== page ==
Wednesday, May 30, 2012

All for the good of the children--and their brave new century

The largest textbook company in the world has teamed up with the 16th largest school system in the US--and one of the highest performing ones--to boost students' futures even more by teaching them 21st century skills.

You can read all this partnership in a paper by an Associate Research Scientist at Pearson by the name of Emily Lai, entitled “Creating Curriculum-Embedded, Performance-Based Assessments for Measuring 21st Century Skills in K-5 Students” and published by the American Educational Research Association.

The partnership between Pearson Publishing and the Montgomery County (Maryland) Public Schools, notes Lai, began in 2010 “with the goal of developing Pearson Forward, a digital curriculum featuring embedded assessment and professional development resources,” centered around 21st century skills.

21st century skills, explains Lai, include the following:

Critical thinking (encompassing analysis, synthsis and evaluation), creativity (encompassing fluency, flexibility, originality, and elaboration), collaboration, metacognition, motivation, and intellectual risk taking.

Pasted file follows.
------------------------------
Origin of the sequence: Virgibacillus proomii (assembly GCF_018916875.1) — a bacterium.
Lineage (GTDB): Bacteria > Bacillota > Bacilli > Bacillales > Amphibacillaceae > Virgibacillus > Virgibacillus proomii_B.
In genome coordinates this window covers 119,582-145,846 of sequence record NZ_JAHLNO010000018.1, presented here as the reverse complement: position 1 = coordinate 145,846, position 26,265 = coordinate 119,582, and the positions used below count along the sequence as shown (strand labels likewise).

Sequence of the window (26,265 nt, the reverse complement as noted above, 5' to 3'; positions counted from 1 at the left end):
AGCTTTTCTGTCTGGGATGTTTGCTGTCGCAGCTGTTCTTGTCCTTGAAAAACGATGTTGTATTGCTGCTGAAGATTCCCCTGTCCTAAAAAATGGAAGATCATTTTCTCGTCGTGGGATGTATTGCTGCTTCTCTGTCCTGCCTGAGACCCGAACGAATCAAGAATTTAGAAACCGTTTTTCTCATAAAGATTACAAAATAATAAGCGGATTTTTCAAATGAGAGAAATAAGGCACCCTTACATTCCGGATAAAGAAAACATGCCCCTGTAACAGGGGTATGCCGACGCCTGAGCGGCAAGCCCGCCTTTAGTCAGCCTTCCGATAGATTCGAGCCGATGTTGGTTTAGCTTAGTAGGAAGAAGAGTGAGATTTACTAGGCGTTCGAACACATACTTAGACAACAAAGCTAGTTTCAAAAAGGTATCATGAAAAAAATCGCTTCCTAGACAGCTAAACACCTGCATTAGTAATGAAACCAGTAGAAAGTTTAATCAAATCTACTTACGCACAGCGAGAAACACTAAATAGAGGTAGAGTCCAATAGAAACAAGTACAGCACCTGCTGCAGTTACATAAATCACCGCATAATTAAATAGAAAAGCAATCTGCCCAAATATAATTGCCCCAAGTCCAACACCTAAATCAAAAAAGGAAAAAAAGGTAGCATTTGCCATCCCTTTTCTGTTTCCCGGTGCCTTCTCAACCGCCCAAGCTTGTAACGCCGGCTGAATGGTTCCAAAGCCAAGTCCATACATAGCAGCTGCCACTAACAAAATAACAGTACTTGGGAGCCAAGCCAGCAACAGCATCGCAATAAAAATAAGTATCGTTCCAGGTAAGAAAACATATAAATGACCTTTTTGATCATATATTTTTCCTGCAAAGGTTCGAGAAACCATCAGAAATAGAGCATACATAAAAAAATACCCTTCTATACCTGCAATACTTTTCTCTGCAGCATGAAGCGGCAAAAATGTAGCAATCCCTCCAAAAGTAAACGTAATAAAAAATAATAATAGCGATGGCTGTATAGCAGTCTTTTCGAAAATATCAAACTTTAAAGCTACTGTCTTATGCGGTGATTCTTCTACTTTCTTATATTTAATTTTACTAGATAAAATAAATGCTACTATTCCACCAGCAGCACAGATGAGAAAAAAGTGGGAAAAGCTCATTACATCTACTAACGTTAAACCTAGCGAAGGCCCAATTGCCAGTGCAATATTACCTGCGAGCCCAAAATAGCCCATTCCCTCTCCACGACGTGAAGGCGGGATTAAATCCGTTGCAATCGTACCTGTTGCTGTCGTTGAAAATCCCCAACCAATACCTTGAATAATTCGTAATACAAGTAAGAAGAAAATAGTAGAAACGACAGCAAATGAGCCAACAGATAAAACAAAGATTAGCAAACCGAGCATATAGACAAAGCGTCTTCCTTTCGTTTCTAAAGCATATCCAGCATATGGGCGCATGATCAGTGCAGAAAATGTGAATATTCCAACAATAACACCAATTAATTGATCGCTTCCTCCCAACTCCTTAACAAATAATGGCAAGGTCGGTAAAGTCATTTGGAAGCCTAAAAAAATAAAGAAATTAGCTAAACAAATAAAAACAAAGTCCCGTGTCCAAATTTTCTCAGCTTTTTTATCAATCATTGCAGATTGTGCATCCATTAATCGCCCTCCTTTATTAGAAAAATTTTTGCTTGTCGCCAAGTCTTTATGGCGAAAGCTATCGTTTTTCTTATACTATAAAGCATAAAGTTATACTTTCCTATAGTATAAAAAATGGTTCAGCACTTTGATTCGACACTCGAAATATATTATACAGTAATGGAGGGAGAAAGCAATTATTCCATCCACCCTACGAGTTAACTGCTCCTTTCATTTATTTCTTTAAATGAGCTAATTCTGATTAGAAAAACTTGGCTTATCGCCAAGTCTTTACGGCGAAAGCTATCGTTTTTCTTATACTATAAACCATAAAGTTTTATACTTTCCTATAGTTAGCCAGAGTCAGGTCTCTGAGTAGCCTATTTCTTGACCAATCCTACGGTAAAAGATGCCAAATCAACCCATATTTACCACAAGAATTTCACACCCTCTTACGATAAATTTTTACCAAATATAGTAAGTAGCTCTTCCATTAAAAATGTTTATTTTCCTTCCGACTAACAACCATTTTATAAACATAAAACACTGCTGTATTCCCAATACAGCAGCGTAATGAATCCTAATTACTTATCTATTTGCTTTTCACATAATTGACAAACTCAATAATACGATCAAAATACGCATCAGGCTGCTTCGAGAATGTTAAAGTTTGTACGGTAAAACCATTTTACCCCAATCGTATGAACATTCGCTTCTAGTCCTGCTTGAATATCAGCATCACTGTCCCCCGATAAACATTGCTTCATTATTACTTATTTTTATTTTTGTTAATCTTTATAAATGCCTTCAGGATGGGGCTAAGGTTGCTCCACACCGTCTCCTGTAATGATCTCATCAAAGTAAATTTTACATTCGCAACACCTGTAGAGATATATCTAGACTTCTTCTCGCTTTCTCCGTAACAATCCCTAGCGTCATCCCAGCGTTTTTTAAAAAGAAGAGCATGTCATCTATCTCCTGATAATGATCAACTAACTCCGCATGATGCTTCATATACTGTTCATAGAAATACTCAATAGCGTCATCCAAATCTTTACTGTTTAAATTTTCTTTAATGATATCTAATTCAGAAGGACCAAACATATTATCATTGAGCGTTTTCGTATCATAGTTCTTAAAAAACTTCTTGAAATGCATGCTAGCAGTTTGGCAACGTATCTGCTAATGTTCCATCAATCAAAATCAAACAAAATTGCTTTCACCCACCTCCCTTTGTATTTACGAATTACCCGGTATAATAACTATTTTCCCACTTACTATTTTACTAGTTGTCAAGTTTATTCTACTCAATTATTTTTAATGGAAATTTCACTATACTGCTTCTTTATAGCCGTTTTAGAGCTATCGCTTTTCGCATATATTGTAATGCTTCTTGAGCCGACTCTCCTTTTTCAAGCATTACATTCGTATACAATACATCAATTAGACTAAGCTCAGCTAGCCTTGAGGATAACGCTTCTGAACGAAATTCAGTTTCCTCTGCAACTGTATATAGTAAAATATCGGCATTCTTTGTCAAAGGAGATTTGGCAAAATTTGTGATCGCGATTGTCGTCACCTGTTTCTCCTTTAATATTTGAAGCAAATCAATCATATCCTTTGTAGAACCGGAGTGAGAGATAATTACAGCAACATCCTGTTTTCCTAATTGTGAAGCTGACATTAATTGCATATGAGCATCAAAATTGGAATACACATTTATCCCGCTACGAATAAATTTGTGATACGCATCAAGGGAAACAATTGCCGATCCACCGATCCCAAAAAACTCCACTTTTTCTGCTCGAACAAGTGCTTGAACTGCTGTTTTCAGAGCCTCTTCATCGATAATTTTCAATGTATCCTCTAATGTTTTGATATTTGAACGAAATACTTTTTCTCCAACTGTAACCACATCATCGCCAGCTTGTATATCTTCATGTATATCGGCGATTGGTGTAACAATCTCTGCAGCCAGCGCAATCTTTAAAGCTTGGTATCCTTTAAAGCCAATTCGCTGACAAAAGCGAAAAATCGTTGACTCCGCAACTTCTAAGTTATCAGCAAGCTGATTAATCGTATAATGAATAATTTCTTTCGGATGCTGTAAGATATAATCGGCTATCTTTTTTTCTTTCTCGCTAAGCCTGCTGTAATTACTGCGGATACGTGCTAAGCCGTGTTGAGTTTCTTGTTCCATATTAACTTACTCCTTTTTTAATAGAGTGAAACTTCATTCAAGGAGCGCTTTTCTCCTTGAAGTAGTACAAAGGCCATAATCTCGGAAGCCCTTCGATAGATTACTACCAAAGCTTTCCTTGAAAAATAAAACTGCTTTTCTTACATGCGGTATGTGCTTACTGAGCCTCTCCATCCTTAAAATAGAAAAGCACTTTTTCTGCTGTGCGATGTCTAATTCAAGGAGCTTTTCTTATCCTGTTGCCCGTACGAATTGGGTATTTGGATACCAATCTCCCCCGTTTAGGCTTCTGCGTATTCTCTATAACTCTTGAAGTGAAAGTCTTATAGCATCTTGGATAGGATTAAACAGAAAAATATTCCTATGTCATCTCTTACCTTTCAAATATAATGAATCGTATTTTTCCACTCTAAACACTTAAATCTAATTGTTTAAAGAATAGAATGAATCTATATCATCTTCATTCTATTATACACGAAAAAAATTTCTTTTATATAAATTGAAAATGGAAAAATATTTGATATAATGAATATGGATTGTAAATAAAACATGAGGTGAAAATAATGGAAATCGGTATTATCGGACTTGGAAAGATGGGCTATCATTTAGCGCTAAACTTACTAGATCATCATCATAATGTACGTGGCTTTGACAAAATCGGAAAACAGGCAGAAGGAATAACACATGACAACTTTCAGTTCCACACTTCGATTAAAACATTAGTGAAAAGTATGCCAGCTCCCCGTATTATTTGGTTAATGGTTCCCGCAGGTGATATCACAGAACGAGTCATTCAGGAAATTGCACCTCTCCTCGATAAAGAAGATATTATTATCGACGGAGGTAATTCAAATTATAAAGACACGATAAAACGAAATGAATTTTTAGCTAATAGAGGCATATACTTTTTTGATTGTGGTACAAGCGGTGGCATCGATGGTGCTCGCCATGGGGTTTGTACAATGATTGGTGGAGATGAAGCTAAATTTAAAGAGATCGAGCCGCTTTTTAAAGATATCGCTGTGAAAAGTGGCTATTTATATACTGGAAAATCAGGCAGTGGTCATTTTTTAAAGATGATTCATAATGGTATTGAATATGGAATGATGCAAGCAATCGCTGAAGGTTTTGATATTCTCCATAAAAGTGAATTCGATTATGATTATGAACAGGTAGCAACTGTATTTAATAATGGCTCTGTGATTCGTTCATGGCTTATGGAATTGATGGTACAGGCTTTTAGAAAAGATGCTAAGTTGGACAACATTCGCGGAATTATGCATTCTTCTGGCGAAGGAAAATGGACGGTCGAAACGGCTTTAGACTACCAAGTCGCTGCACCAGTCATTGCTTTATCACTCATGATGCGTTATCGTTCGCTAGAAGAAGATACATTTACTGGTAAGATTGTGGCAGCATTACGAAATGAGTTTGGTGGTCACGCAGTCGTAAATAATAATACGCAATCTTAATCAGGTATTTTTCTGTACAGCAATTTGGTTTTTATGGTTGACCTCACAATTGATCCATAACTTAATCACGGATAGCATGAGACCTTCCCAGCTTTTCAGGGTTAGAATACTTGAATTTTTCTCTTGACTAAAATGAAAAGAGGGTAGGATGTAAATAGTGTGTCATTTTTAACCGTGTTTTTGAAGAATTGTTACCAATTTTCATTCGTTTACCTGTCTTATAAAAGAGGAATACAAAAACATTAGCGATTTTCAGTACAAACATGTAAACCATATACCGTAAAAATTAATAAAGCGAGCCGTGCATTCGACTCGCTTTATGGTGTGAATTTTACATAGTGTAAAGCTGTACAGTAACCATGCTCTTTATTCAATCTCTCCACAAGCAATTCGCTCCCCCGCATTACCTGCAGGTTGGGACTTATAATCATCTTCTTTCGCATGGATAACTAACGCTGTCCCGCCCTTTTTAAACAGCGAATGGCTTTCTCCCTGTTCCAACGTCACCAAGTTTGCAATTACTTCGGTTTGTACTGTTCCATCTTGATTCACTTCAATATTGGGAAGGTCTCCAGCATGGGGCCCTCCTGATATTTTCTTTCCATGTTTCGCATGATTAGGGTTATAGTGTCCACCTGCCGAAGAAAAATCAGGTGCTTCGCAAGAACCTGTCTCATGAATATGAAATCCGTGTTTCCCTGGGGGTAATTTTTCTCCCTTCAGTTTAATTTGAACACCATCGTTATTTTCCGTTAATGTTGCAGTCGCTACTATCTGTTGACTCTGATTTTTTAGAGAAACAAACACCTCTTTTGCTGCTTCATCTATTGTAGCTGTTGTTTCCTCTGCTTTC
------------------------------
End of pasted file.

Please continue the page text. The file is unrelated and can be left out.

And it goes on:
These, she assures us, have been operationalized based on a thorough literature review, which appears, from Lai’s bibliography, to be based predominantly on publications by education journals.

So important are these skills, Lai explains, that they will be assessed every 9 weeks during a 3 week period, each one in the course of 1-2 class periods, through Pearson’s Performance Based Assessment, (a variety of “embedded assessment,” or assessment that is “seamless with instruction”). Assessment tools include “holistic” rubrics, checklists, and student self-ratings. The 8 assessment tasks (assigned every 9 weeks) include “open-ended or ill-structured tasks,” tasks embedded in “authentic, real-world contexts,” and strategies for “making student thinking and reasoning visible.” The goal of all this assessment? “Tracking progress to predict success in post-secondary education.”

As Lai notes:
Each of the skills targeted in the curriculum entails both cognitive and noncognitive or affective components… Cognitive components of these constructs include knowledge and strategies, whereas noncognitive components include attitudes, traits, and dispositions.